Outside Edge: Priced out of an alcoholic stupor
“Supermarkets will no longer be allowed to sell alcohol as a loss leader under minimum pricing measures expected to be announced by the government on Tuesday. The UK coalition has been looking into minimum pricing to tackle alcohol abuse.” (Financial Times, January 17)
I wasn’t always an alcoholic tramp. I am a man of letters. I studied Philosophy, Politics and Economics at Oxford, like that David Cameron fellow. But when I looked at the options open to me – over-worked banker, castrated civil-servant or, worst of all, parliamentarian – I decided that the optimal course of affairs would be to begin building up my stock of addictive capital.
I don’t want to romanticise life as a rough-sleeping bum. It gets cold and lonely. I’m not sure what is keeping my underpants together, though I’m sure they wouldn’t survive contact with suds and warm water. But my boozy existence has a cool, calculating logic. I know that seems odd, but thankfully Gary Becker and Kevin Murphy, two of the University of Chicago’s most celebrated economists, have worked out the details in their theory of rational addiction.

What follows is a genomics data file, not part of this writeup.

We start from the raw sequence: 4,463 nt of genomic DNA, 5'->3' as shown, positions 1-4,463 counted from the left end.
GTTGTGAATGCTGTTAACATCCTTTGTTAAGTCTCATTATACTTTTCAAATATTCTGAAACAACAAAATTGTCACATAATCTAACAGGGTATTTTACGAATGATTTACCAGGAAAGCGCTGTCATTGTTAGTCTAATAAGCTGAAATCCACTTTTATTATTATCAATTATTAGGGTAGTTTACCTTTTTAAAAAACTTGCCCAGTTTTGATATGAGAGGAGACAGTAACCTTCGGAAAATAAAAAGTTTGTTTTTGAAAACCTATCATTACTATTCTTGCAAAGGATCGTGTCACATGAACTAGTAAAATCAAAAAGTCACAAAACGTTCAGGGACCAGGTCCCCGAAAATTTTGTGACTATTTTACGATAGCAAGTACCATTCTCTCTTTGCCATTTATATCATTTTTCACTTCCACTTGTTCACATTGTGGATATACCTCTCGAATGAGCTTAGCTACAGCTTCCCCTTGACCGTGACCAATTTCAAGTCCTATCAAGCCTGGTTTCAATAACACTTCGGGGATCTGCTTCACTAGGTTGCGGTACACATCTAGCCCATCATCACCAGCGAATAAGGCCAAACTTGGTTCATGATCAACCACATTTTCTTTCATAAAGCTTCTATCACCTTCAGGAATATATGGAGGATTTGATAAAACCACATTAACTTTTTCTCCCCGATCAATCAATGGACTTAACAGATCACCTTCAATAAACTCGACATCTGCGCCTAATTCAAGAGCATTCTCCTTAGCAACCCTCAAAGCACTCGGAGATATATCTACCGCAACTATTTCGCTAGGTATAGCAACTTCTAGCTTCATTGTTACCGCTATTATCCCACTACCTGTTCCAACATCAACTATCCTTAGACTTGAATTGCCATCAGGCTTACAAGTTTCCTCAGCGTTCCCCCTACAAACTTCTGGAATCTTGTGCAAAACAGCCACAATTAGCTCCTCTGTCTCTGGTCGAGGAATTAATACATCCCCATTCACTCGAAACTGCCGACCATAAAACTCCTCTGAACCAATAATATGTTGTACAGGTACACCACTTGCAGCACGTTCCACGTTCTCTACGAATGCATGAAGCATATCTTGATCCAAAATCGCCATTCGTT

For sure, not everything is perfect. But I’m a rational addict; a utility-maximising old soak. I drink because it makes sense to do so – by following an ex-ante optimal inter-temporal consumption plan, as they say. Speaking of which, let me crack open a bottle of strong cider … that’s better.
Where was I? Oh yes: you see, every drink I have contributes to my stock of addictive capital. I feel bad if I drink, but I feel worse if I don’t. Alcohol thus acquires what another drinking buddy once told me was a negative own-price elasticity across time. Put another way: Fred Astaire is a complement to Ginger Rogers; strawberries are a complement to cream; and Special Brew on your cornflakes today makes it quite rational to want to have even more Special Brew on your cornflakes tomorrow.
But I digress. The real problem for we rational drinkers is that, even if you don’t buy the idea, the evidence that people drink less when the price goes up is pretty strong. Even cirrhosis of the liver falls when liquor duty rises. So I’m in a bit of a state about these plans to put a floor under the price for booze. Admittedly, it’s not much of a floor, but it’s the thin end of the wedge. (Forgive the mixed metaphors. I am drunk.)
It isn’t that I’m cheap, or not just that. It’s that these plans threaten to impinge on my optimal consumption path. For a rational addict, every swig of Smirnoff planned for tomorrow reinforces the case for drinking Smirnoff today. I’m sure I don’t need to spell out the corollary: if prices will rise in the future, the time to quit is now.
This isn’t what I wanted, but when prices change, so does the optimal response. So I’m drying out, with immediate effect. I’ll get a job. I wonder if Mr Cameron needs a fresh voice on the frontbenches?
The writer is a recovering economics commentator
Also published at ft.com.